On 1st March 2020, the first confirmed case of the coronavirus disease (COVID-19) in the Caribbean, a 62-year-old Italian tourist, was reported in the Dominican Republic. Being well over a year now into the pandemic, the situation in the Caribbean has been volatile across the region with the islands relying on their local expertise and international evidence to manage the pandemic.
Some Caribbean countries and territories seem to be weathering the coronavirus disease (COVID-19) pandemic better than others although the situation is fluid. In reviewing the islands worst hit by the COVID-19 pandemic, which are well known around the region, how does each country measure up when accounting for population size?
MJS & Associates, a management consulting company in the British Virgin Islands has been presenting figures on the Caribbean region including for members of the Caribbean Community (CARICOM) since the start of the pandemic. South American country like Guyana, and Central American country, Belize, are a part of CARICOM.
The graph takes into account all 34 countries and territories that are being tracked with population ranging from around two thousand to eleven million. The calculations were made per ten thousand inhabitants.
Using this measure, St. Barthelemy has the most severe rate of 1,103.93 cases per 10,000 population, followed by Aruba at 1,056.83 and Puerto Rico at 867.63. Aruba which has dominated the top ten for several months have managed to contain the disease reporting relatively low new infections since June 2021. Puerto Rico is reporting low 3-digits in new cases per day compared to the 4-digit surge experienced previously.
The other seven islands rounding off the top ten with the worst ranking are Bonaire, Curacao, Saint Martin, Turks and Caicos, Sint Maarten, British Virgin Islands and Guadeloupe. The top ten spots are notably quite diverse with English, Dutch, French and Spanish speaking islands geographically spread across the Caribbean. Puerto Rico is the only Greater Antilles country in the top ten.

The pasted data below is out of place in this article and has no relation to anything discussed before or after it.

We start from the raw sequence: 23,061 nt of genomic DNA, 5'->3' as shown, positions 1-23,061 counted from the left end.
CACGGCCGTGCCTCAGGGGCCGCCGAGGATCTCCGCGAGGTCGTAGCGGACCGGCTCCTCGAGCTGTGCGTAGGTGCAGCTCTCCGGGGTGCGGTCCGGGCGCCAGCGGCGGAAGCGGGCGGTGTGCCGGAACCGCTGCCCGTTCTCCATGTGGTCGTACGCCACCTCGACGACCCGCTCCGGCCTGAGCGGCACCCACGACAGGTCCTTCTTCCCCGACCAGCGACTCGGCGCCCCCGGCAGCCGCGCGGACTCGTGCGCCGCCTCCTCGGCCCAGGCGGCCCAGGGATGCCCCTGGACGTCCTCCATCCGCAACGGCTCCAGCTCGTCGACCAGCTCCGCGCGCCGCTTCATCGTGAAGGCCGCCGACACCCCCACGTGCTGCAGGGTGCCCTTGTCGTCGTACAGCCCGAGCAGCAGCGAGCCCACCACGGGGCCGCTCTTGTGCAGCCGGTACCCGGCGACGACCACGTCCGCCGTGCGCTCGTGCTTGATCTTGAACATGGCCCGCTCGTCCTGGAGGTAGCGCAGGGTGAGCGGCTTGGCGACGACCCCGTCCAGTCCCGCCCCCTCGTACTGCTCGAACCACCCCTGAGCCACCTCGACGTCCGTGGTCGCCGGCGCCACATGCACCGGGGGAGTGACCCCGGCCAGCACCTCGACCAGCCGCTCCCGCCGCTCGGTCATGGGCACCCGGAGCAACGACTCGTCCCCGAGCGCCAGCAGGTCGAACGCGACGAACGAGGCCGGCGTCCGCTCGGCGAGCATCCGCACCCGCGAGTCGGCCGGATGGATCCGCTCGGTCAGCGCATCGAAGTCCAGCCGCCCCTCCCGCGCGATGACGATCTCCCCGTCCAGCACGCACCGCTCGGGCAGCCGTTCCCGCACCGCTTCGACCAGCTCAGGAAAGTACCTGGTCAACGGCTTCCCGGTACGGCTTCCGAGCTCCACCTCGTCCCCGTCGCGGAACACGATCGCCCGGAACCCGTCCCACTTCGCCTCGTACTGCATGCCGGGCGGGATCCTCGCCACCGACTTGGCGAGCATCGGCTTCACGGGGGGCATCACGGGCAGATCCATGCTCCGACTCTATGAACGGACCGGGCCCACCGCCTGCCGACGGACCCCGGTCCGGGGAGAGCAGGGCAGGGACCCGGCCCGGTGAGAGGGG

Two of the countries which moved expeditiously to manage the threat of the virus from the outset are the British Virgin Islands and Cuba. However, the situation on the ground has changed rapidly for both Cuba and the BVI. Cuba, a Greater Antillean country, has moved from reporting two and three-digits single-day new cases to four digits for the past four months but is currently in 21st place for total positive cases reported per capita.
The British Virgin Islands, with population of about 30,000 inhabitants, which was ranked one of the best in handling the pandemic in the world has now surged from 13 active cases about two weeks ago to over 1,500 active cases as of 14 July 2021. The upsurge in new cases has placed the BVI in the top ten spot for accumulated positive cases at 618.99 per capita.
Greater Antillean country, Dominican Republic, has recorded the most positive COVID-19 cases in the Caribbean, but it has a significant larger population than many other Caribbean countries. The Dominican Republic, which has almost 335 thousand positive cases, is in seventeenth place with 312.60 cases per ten thousand people.
Looking across the region, Curaçao, in the 5th spot on the graph, lifted curfew in June 2021 for the first time in over a year after seeing a positivity rate of 0.15%. However, the island is currently experiencing an uptick in new cases. Curaçao was dropped from the CONCACAF Gold Cup on Friday, 9th July 2021 after several of their team members tested positive for COVID-19.
The situation in the entire Caribbean is quite volatile. Over the last month, countries such as Saint Lucia, St. Kitts and Nevis and the United States Virgin Islands have had their share of surges.
Grenada has the least severe rate per capita followed by Haiti and Dominica.
Grenada, Saba and Sint Eustatius are the only islands reporting zero active COVID-19 cases on island as of 14th July 2021.
Past and present success stories in pandemic management across the region have been largely attributed to stringent curfews and stay-at-home orders, border closures and travel screening to keep COVID-19 cases at zero or relatively low across much of the Caribbean.
An ultimate goal for Governments across the region is vaccinating as much of their population as possible to fight the coronavirus disease.
As of 14th July, 2021, MJS & Associates has recorded 1,134,607 positive cases for a combined population of 45,150,659 representing 34 countries and territories in the Caribbean region. A total of 816,785 recoveries and 13,419 deaths have been reported in region. Active cases stand at 304,403.
Data provided by MJS & Associates excludes suspected cases. However, the number of actual cases in any country is likely to be higher than the official figures published.
The testing rates can also vary for each country. There are some differences in how the islands report and count the cases which can make a comparison challenging.